NFL Cuts: 53 San Francisco 49ers Worth Keeping
Okay, here we go.
The rosters will be chopped down to the magic number (53) by 1pm Sept 4. I'm not expecting too many big surprises, but my roster list travels a little off the map here.
Much of my ridiculous forecast is based on where it seems like it would be smart to proceed with the roster additions and subtractions.
It's a little outside the box, but not too far off the deep end. Agree or disagree, enjoy this visual roster prediction.
This is probably the biggest no-brainer while creating a 53-man roster here. If Alex was on his way out, we would have noticed by now.
David Carr was brought in to do exactly what he's doing. And he'll do it all season unless Smith gets busted.
Nate Davis will not touch the football this year, baring a catastrophe.
Correction: this is the biggest no-brainer on the roster. Frank is the heart and soul of the 49ers offense.
I'm giving Westbrook the seniority here, as his veteran status simply outranks the rest of the running back corp.
There's no way the 49ers cut Dixon after the pre-season he's been having. He's the team's future at running back, even if Gore is the present.
Behind every great running back out of a power-I formation is a great Fullback. Actually, Scratch that. In front of every great running back out of a Power-I formation is a great fullback.
Norris is pretty dang good; Frank makes him even better.
Like so many other 49ers: he's young, talented and has stratospheric expectations to live up to.
The Knock on Morgan has been his inconsistency. There are some games where he just can't be found. Other times, he's a standout. Morgan's best contibution, however, is the 220-pound receiver's ability to block on running plays.
10—WR3—Ted Ginn Jr.
The speed the 49ers craved last year showed up this off-season in the form of Ted Ginn Jr.
Camps best surprise (IMO) was probably this tall skinny fellow—with a big, fat heart.
He's small, and now I worry delicate. Nevertheless, there are still some big expectations from the rookie. After all, he's a prototype slot receiver.
78 catches, 965 yards, 13 touchdowns. Need anybody say more?
Walker is more of a speedy, receiving tight end, but block just fine as well.
More of a bruising blocker than Walker, Byham can still hurt a defense receiving if they forget about him.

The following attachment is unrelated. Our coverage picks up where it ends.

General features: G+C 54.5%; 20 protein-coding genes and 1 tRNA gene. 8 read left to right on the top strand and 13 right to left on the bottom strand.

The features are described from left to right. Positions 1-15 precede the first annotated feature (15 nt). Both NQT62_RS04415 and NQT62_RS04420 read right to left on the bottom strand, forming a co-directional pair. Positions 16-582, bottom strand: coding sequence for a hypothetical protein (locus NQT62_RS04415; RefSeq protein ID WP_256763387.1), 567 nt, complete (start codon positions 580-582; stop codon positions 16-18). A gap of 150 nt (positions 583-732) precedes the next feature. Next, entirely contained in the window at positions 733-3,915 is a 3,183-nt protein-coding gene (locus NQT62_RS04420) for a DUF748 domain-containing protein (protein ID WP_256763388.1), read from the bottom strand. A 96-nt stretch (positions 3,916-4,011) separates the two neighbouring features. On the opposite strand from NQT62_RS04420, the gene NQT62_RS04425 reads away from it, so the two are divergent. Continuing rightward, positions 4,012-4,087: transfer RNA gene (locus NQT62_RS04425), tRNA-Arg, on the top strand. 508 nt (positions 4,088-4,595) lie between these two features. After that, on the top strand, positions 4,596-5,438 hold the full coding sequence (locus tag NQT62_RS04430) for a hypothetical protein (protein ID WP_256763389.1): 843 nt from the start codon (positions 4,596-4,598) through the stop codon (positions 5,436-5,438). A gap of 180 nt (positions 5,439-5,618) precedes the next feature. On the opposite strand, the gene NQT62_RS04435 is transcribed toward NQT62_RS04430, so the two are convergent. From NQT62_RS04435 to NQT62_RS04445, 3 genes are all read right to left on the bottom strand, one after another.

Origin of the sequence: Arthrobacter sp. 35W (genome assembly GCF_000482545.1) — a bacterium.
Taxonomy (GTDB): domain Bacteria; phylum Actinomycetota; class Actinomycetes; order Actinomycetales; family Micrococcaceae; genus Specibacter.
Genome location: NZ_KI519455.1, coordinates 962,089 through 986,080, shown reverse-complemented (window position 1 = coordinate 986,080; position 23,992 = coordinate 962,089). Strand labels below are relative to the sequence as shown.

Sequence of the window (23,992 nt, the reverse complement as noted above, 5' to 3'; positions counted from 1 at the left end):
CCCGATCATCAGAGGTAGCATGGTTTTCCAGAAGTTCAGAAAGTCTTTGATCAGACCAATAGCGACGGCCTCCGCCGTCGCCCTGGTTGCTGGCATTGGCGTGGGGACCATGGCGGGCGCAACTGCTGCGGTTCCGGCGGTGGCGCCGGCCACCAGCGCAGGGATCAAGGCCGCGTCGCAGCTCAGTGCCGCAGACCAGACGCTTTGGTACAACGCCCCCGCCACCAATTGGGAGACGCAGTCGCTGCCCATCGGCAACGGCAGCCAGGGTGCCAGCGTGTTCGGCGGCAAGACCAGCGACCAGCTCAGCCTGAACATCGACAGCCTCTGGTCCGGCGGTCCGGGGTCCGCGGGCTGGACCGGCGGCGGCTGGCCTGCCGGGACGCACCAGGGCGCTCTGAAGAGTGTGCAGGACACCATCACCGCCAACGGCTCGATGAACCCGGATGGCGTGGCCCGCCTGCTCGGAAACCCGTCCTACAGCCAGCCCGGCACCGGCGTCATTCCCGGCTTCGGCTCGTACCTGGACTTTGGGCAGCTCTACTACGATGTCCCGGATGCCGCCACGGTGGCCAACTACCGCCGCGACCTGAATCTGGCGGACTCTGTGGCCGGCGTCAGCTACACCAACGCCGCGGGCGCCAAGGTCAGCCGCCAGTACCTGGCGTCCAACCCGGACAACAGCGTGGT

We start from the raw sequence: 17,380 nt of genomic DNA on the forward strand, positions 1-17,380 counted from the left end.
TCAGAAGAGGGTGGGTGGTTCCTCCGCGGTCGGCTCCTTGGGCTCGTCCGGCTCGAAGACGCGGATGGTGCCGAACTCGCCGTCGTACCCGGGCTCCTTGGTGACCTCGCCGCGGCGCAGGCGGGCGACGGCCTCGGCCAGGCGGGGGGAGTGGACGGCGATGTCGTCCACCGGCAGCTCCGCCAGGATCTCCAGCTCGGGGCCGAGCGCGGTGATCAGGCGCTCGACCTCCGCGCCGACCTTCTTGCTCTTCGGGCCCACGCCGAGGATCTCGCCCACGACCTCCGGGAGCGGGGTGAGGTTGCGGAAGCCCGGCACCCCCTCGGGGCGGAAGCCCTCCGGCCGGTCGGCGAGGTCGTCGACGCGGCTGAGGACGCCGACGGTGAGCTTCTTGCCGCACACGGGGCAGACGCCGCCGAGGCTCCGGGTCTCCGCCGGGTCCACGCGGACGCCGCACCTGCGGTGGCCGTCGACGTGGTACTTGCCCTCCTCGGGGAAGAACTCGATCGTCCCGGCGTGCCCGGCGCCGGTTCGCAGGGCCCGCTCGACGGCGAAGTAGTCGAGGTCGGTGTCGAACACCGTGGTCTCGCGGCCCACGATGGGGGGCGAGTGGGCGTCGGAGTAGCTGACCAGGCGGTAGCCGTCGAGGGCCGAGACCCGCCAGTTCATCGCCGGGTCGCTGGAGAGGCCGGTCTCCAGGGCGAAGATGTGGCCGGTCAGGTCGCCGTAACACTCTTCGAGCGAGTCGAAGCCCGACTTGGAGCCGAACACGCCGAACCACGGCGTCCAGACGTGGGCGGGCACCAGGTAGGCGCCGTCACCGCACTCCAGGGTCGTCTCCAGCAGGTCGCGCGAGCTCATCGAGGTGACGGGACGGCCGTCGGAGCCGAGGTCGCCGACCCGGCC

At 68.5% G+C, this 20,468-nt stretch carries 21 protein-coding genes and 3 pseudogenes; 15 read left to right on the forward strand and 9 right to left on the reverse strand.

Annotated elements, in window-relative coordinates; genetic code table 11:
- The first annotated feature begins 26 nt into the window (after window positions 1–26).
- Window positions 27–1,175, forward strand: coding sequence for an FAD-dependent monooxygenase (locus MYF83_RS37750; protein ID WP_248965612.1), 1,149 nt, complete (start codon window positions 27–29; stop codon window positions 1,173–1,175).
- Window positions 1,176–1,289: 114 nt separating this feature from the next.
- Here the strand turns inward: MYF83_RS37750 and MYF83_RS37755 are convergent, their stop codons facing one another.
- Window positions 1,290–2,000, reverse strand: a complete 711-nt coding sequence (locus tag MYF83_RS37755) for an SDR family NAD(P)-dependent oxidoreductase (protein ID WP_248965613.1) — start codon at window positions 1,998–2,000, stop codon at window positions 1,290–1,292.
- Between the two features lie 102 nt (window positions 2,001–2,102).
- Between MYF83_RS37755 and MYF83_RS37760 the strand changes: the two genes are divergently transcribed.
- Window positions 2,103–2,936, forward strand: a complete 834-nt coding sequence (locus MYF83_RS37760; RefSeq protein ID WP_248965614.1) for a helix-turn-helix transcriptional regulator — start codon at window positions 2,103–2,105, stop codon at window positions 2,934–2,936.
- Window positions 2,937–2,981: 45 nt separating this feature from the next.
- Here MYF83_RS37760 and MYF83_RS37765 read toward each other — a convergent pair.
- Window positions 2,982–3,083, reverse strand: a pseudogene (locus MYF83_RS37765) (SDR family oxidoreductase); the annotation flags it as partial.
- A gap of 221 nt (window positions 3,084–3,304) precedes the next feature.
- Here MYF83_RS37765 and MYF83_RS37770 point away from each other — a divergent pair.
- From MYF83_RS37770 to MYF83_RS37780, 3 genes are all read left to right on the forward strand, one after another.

The best, most experienced guy on the line, Joe is holding the left tackle spot until injured (Knock wood) or supplanted.
Baas, last year's Bob McKittrick award recipient, will start the season at center until Eric Heitmann returns. He will then be their backup center and guard.
This big rookie is getting plugged directly into the line. Agile, hostile, mobile, he's a big asset.
Out the first couple weeks with a broken leg bone, Heitmann needs to come back strong when he returns.
Rachal, a second round pick in 2008, is coming along nicely. Starting all but one game last year, he provides some experience next to Rookie Anthony Davis.
The second big, bad, first-round pick will also start; not bad for a 20-year-old.
22—OL7(T2,G2) Adam Snyder
Snyder has made a start at every position except center. He's a versatile and valuable backup.
Simms returns to the 49ers this year as their oldest lineman. At 35 years-old, he'll be doing a lot of mentoring, but can also step in wherever needed. Simms filled in for Joe Staley for seven games in 2009, and did a good job.
Heitmann's out, making Wragge the backup center while Baas fills in.
The franchise nose guard is back.
A staple of the defense, Smith is ready for another good season; he knows no other kind.
Fairly versatile big man on defense, Sopoaga is a brick to move.
28—DL4(NT2)—Ricky Jean Francois
He's small and young, but can be effective.
Yet another good talent on the defensive line.
Adequate on the pass rush, Evans can work against the run too.
You've never heard of Patrick Willis? That means you live under a rock.
Aging like fine wine, Spikes returns for his 13th year.
Lawson was a mild concern as an OTA holdout, but he did add 25 pounds of muscle during the off season.
Many see him as a starter—if he can stay healthy.
Coming off a lacerated kidney, Brooks looks to reignite the sack fire he started last year.
The young man can play, and he will.
Haralson still needs to come out of his shell, but he's getting there.
Adds depth as s special teams standout more than anything.
Expensive, and he's no Revis, but he plays.
Might actually be the best corner on the team.
Welcome to San Francisco, young man.
More youth speed, and skill.
Finally a recent picture of Adams. Welcome to the NFL, rookie.
Best safety on the team.
Pretty intense: right for the position.
Apparently, they do still make players like Taylor mays.
Just another young, talented defensive back.
Gotta have a kicker.
Lee is a Pro-Bowl punter.
Somebody has to snap it.
3 Spots Left...
This is where it gets tricky...
No question this guy's name comes up every time the chopping block is mentioned; his running does not impress anybody. Blocking and tackling on special teams, however, save his place here.
I think Miller get a shot from the get go this year. He does well on special teams as well, as he converted to fullback from linebacker.
When the press mentions cutting Boone, they include the likelihood that he'll be claimed off waivers by another team before the 49ers can get him to the practice squad. Keeping him aviods this mess.
Obviously this isn't official. Some spots (especially the last three here) leave the door open for debate and controversy. Actual rosters are revealed Saturday.
Until then, um... Go 49ers!